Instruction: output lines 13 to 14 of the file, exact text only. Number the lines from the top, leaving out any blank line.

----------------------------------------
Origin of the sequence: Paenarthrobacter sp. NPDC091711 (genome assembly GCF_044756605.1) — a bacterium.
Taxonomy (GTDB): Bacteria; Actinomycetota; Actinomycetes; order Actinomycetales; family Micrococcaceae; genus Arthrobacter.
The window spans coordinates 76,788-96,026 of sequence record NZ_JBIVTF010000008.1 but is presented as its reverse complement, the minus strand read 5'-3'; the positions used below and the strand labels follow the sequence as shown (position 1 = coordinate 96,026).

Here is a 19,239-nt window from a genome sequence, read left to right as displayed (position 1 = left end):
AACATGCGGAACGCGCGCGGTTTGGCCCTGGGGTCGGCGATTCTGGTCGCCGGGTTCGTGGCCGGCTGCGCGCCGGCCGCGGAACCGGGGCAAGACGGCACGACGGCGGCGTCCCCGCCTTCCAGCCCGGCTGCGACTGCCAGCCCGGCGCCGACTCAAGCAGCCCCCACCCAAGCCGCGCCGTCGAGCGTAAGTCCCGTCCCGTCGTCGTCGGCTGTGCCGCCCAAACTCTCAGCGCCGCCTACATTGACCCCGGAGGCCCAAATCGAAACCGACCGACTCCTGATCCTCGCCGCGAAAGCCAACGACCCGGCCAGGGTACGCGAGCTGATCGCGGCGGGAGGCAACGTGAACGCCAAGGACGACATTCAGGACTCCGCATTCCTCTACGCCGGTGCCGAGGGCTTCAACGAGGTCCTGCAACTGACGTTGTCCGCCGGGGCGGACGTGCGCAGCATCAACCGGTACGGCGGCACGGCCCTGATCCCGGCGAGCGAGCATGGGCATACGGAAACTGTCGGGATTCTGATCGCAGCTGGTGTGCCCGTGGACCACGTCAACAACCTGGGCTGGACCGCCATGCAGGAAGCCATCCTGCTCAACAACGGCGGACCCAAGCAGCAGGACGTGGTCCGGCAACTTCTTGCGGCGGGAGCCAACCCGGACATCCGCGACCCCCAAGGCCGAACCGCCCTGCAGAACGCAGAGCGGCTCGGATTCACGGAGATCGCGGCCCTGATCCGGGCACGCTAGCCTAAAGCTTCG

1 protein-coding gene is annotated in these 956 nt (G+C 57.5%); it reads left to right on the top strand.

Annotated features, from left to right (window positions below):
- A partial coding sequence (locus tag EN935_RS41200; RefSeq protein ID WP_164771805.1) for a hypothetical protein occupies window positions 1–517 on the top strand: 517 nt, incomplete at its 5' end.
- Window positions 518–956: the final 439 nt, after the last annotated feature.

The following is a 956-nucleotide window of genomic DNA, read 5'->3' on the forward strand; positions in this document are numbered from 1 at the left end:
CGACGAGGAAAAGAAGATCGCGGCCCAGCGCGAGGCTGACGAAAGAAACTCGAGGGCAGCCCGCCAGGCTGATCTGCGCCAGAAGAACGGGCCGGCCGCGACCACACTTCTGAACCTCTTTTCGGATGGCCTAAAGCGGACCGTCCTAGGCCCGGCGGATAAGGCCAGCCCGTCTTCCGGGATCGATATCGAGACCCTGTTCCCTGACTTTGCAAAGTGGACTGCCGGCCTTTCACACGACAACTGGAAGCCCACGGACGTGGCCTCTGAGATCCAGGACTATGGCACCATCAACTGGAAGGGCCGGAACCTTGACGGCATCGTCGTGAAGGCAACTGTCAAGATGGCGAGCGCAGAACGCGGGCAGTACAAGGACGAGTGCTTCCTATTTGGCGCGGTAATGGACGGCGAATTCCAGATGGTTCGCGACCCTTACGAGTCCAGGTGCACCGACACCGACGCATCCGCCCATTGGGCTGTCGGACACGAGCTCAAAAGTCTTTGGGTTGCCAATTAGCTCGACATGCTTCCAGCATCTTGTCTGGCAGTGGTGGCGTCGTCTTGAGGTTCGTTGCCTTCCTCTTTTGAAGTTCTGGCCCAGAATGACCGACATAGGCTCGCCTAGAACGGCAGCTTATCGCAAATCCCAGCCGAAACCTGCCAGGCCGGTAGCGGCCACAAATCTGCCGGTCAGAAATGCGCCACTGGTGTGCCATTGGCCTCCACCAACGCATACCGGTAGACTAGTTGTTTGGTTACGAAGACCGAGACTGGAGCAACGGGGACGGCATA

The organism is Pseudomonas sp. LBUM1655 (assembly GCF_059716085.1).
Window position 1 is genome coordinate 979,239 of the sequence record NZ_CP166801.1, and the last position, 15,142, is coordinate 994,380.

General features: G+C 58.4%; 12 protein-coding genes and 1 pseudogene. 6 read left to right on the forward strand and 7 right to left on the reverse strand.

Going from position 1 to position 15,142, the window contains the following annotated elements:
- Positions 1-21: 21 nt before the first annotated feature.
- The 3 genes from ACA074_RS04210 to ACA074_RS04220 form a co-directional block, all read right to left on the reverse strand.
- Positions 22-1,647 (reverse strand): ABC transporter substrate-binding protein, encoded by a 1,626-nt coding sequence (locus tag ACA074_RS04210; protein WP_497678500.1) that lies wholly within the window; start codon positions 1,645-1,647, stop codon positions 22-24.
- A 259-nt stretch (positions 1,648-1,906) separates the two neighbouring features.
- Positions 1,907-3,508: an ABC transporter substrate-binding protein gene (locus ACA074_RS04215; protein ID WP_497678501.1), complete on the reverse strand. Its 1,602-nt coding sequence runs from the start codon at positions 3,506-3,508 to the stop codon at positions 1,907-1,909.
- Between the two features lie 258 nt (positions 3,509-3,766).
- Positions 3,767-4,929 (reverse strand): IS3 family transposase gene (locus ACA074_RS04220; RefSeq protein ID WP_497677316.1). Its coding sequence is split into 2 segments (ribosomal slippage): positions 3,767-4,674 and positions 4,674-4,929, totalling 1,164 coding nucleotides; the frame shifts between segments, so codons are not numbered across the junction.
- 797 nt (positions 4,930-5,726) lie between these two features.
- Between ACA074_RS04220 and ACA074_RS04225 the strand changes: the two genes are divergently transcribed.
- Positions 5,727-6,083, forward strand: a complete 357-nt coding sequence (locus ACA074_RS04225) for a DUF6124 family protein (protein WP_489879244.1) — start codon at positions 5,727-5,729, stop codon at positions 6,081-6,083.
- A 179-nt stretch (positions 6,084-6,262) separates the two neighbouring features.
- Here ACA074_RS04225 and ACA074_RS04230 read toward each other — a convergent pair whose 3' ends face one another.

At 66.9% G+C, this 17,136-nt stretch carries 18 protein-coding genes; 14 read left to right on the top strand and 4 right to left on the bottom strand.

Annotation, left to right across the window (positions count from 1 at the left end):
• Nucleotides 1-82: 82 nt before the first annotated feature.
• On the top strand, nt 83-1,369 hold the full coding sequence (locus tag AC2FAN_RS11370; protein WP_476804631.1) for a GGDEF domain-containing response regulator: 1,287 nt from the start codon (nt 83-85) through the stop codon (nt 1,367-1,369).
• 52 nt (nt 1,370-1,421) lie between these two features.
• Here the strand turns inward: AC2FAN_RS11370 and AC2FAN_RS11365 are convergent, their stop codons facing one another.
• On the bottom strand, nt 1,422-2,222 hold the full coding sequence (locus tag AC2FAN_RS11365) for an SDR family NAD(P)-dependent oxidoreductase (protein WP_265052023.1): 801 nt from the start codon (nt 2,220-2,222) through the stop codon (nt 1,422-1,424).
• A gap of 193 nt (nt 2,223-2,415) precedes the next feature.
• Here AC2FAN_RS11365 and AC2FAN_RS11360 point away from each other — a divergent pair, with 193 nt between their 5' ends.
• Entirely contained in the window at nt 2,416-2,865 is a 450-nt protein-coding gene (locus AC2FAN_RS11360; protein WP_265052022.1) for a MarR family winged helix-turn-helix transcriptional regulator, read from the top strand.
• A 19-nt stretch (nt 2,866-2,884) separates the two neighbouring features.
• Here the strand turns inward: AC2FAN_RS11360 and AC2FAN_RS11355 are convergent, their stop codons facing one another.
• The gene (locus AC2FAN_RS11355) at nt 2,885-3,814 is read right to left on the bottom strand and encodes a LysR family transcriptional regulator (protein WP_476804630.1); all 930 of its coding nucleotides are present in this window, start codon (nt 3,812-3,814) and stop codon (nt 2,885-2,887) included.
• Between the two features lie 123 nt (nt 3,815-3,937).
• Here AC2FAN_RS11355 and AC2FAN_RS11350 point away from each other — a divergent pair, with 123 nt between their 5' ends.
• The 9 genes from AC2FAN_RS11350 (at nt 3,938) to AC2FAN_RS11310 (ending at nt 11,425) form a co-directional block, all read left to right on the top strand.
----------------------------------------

Window position 1 is genome coordinate 979,239 of the sequence record NZ_CP166801.1, and the last position, 15,142, is coordinate 994,380.

General features: G+C 58.4%; 12 protein-coding genes and 1 pseudogene. 6 read left to right on the forward strand and 7 right to left on the reverse strand.